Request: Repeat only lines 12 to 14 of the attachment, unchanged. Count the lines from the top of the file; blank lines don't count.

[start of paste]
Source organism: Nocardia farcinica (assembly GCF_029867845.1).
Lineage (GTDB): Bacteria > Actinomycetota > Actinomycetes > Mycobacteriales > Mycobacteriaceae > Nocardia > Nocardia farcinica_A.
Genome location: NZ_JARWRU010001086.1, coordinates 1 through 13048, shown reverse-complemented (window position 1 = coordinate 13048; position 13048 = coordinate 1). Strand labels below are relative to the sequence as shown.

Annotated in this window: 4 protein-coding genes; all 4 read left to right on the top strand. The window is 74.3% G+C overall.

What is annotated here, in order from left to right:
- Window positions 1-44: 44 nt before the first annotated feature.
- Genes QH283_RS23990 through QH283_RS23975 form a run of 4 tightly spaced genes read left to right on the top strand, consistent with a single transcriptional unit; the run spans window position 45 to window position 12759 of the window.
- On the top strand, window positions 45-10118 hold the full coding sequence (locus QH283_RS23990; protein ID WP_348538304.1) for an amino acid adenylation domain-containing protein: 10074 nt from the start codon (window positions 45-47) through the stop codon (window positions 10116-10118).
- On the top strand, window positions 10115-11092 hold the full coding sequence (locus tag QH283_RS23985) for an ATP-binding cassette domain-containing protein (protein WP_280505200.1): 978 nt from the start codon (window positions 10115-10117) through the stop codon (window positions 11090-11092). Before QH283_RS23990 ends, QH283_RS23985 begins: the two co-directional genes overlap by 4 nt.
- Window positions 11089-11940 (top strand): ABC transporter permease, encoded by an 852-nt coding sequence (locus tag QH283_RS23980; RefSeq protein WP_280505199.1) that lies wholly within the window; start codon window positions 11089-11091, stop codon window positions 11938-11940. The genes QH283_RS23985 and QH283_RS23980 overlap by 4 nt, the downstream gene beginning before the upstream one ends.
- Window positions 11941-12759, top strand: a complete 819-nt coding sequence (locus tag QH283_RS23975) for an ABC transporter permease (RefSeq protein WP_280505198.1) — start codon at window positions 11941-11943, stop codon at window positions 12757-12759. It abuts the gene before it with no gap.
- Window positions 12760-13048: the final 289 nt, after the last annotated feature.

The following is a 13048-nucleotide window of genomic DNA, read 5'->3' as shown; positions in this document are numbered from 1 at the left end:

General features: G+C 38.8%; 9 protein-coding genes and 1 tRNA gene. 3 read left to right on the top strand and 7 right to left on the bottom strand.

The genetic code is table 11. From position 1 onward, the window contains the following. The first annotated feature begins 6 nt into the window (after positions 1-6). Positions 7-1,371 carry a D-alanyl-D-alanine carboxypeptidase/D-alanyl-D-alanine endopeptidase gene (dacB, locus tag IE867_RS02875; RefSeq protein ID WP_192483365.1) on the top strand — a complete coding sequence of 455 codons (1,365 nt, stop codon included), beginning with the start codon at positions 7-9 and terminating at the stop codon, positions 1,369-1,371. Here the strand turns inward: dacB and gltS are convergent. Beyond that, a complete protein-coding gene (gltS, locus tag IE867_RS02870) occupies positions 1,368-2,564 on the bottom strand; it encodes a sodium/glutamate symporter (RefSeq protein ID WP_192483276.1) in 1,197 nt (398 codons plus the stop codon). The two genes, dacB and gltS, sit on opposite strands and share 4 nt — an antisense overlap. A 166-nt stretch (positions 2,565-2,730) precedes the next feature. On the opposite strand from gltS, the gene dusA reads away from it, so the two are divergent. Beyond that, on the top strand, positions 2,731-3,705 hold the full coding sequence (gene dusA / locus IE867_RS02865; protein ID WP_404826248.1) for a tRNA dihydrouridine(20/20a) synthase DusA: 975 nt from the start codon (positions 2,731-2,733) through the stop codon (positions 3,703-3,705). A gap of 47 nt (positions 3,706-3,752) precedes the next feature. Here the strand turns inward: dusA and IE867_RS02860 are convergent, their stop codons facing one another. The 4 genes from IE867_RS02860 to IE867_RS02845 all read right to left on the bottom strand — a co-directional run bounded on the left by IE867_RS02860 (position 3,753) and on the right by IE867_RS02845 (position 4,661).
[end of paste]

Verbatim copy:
- Window positions 12760-13048: the final 289 nt, after the last annotated feature.

The following is a 13048-nucleotide window of genomic DNA, read 5'->3' as shown; positions in this document are numbered from 1 at the left end:

General features: G+C 38.8%; 9 protein-coding genes and 1 tRNA gene. 3 read left to right on the top strand and 7 right to left on the bottom strand.